Are You Challenging Your Learners? Don’t treat them like babies.

People who play video games are used to challenges, they need to figure out how to navigate a level, they face a “boss” who wants to destroy their character and force them to start a level over again and they are challenged by increasingly difficulty activities in a game based environment. Even angry birds forces players to face more difficult “bird tossing” as the pigs create more and more elaborate shelters at each level.

Employees are faced with difficulty challenges in their jobs, they need to deal with upset co-workers or clients/customers. They must navigate paperwork gauntlets, they must overcome objections and make a sale, they must get past gatekeepers, or solve a difficult technical problem. They are continually challenged by the nature of work.

Trainees are faced with difficult challenge as well, they must stay awake in the class as the trainer lectures or they must pass an insanely poorly designed test at the end of an elearning module. They must figure out how to multi-task and still get the semblance of instruction.

The problem is that, all too often, learning events are not challenging. In fact, they are the opposite. I have been told by training managers that the training is not hard because trainees complain…seriously, they complain so you make training easier…is that helping anyone?

You can complain all you want about the educational system but it does have methods of evaluating learner performance…most corporate, non-profit and government training programs have no such assessment. The employees attend class and then return to work with no attempt to assess performance.

In e-learning we build in multiple choice quizzes but often they are poorly written questions with answers like “All of the Above” or “None of the Above” (by the way, when you see those answers, they are usually the correct response.) Little attempt is made to determine if the learner can apply the learner to an actual job situation.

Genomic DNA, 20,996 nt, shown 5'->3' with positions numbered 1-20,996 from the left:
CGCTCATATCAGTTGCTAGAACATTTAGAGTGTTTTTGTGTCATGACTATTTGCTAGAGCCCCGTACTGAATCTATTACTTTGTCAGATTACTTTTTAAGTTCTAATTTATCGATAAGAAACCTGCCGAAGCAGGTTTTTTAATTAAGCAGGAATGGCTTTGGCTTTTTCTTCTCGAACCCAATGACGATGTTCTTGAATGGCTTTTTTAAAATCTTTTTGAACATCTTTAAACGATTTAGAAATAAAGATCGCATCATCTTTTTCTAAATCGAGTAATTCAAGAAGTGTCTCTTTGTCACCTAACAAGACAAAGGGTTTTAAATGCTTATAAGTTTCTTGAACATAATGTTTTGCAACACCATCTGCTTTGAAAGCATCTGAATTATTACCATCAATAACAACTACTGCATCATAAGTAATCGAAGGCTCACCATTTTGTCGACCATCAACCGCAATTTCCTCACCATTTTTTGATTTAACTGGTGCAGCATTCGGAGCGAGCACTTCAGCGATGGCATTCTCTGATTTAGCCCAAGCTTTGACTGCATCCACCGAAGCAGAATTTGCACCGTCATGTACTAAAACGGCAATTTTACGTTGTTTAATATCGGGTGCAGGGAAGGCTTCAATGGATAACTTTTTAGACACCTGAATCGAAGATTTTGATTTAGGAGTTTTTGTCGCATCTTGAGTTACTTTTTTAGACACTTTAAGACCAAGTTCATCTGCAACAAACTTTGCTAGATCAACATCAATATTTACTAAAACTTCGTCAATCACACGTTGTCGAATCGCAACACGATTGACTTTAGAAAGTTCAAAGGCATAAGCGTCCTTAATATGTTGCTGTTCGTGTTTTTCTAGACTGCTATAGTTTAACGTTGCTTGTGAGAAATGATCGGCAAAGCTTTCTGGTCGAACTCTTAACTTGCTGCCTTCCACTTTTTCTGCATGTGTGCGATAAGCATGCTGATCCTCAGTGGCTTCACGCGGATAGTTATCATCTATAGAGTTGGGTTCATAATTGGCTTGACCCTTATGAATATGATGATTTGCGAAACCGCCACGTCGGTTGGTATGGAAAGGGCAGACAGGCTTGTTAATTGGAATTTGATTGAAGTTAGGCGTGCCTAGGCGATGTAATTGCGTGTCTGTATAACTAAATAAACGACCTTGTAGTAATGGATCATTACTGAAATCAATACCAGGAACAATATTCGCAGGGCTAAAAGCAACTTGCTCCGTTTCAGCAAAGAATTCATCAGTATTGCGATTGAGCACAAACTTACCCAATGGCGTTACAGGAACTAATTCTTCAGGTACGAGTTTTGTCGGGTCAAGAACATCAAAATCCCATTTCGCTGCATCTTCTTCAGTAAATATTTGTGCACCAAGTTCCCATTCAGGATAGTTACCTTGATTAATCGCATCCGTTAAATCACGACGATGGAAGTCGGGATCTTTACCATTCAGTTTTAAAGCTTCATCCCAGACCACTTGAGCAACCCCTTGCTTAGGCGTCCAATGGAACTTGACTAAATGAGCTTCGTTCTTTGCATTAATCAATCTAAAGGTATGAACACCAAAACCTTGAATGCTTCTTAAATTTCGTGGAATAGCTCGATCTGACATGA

So, the designers and deliverers of instruction need to make the instruction hard, difficult, frustrating and overwhelming. If people had to work hard in a training session or e-learning course, they would better retain the content, gain more out of the session and actually value the time spent more highly because they were challenged. They couldn’t just sit back and relax or multi-task, they would be engaged.

Start the class with an impossible challenged. Give the learners a version of the Kobayashi Maru make the challenge so hard no one can do it.

Kirk will never forget his impossible training challenge–The Kobayashi Maru

When I was in second grade, our teacher gave us an extremely difficult problem. Anytime the class had 15 minutes or so time to kill, we’d work on the problem. No one could solve it for almost the entire school year. Then we got it, the class was elated and I have never (some 40 years later) forgot the problem or the challenge and how it was solved.

Can any learners who have taken your instruction say that?

I teach a graduate class now where students are tasked with the difficult and unfamiliar (to most) task of writing a proposal and then presenting it to 30 professionals in the field. They struggle, they curse, they cry, they get upset, I’ve even been threatened, jokingly (I think) but in the end, they achieve success. They conquer the challenge and they remember the experience and take it into the field. I hear years later how the experience impacted their professional lives.

So next time you think of “Dummying Down” training or elearning because you don’t want learners to get upset or be challenged. Think again. Challenge your learners, make the instruction hard.

In the end, they’ll thank you for it. They’ll have higher retention, higher recall and higher performance because not only have you helped them learn what they needed to learn, you’ve made it meaningful and an accomplishment.

Even babies get tired of being spoon fed at a certain point and demand the spoon as well as more difficult food to eat (adult food). Don’t treat your learners like Babies.

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Posted in: Design

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2 Comments

  1. karlkapp September 14, 2011

    Tara,

    You ask a really good question, it is so good, I am going to do an blog entry for the answer. The heart of your question really surrounds the type of content being taught. For the really hard or impossible task, that is more problem-based where a learner is figuring something out or applying a set of defined rules. Software or procedural training is a bit different . It still needs to be task oriented but one cannot typically figure out software without focusing on the basics.

    See the blog entry titled “Three Steps for Teaching Software Procedures” (to be posted soon)

  2. Tyler September 13, 2011

    Ok now I am curious….what was the problem that you remember 40 yrs ago?